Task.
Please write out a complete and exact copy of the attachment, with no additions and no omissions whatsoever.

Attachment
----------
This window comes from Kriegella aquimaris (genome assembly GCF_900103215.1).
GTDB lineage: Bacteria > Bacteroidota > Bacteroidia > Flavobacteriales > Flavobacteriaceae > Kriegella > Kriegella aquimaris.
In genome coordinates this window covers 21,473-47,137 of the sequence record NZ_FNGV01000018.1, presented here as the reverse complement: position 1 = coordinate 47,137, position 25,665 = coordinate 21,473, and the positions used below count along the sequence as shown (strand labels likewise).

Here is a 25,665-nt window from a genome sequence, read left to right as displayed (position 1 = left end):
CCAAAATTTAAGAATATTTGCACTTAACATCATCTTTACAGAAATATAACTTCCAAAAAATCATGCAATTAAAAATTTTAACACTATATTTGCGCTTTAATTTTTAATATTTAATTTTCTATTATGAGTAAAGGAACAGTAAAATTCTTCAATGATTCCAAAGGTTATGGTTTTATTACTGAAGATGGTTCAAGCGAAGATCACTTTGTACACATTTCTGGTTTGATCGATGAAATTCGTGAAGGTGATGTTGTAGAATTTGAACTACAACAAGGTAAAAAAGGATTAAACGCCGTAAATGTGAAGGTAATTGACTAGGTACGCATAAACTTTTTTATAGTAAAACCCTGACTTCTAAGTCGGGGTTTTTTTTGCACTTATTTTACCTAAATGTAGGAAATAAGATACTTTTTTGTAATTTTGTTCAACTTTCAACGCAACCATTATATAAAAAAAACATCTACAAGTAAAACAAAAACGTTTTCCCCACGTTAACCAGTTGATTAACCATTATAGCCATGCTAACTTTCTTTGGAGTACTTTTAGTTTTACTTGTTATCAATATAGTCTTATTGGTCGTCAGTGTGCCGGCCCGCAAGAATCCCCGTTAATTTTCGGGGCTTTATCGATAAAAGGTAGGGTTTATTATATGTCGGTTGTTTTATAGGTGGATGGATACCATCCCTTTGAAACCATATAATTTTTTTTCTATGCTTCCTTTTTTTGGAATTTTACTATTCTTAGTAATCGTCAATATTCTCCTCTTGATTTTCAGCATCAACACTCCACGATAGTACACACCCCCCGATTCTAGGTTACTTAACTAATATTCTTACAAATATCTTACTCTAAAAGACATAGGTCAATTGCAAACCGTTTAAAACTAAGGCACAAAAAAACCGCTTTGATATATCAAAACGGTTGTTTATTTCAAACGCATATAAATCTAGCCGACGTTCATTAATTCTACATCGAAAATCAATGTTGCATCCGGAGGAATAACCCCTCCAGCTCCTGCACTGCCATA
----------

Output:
This window comes from Kriegella aquimaris (genome assembly GCF_900103215.1).
GTDB lineage: Bacteria > Bacteroidota > Bacteroidia > Flavobacteriales > Flavobacteriaceae > Kriegella > Kriegella aquimaris.
In genome coordinates this window covers 21,473-47,137 of the sequence record NZ_FNGV01000018.1, presented here as the reverse complement: position 1 = coordinate 47,137, position 25,665 = coordinate 21,473, and the positions used below count along the sequence as shown (strand labels likewise).

Here is a 25,665-nt window from a genome sequence, read left to right as displayed (position 1 = left end):
CCAAAATTTAAGAATATTTGCACTTAACATCATCTTTACAGAAATATAACTTCCAAAAAATCATGCAATTAAAAATTTTAACACTATATTTGCGCTTTAATTTTTAATATTTAATTTTCTATTATGAGTAAAGGAACAGTAAAATTCTTCAATGATTCCAAAGGTTATGGTTTTATTACTGAAGATGGTTCAAGCGAAGATCACTTTGTACACATTTCTGGTTTGATCGATGAAATTCGTGAAGGTGATGTTGTAGAATTTGAACTACAACAAGGTAAAAAAGGATTAAACGCCGTAAATGTGAAGGTAATTGACTAGGTACGCATAAACTTTTTTATAGTAAAACCCTGACTTCTAAGTCGGGGTTTTTTTTGCACTTATTTTACCTAAATGTAGGAAATAAGATACTTTTTTGTAATTTTGTTCAACTTTCAACGCAACCATTATATAAAAAAAACATCTACAAGTAAAACAAAAACGTTTTCCCCACGTTAACCAGTTGATTAACCATTATAGCCATGCTAACTTTCTTTGGAGTACTTTTAGTTTTACTTGTTATCAATATAGTCTTATTGGTCGTCAGTGTGCCGGCCCGCAAGAATCCCCGTTAATTTTCGGGGCTTTATCGATAAAAGGTAGGGTTTATTATATGTCGGTTGTTTTATAGGTGGATGGATACCATCCCTTTGAAACCATATAATTTTTTTTCTATGCTTCCTTTTTTTGGAATTTTACTATTCTTAGTAATCGTCAATATTCTCCTCTTGATTTTCAGCATCAACACTCCACGATAGTACACACCCCCCGATTCTAGGTTACTTAACTAATATTCTTACAAATATCTTACTCTAAAAGACATAGGTCAATTGCAAACCGTTTAAAACTAAGGCACAAAAAAACCGCTTTGATATATCAAAACGGTTGTTTATTTCAAACGCATATAAATCTAGCCGACGTTCATTAATTCTACATCGAAAATCAATGTTGCATCCGGAGGAATAACCCCTCCAGCTCCTGCACTGCCATA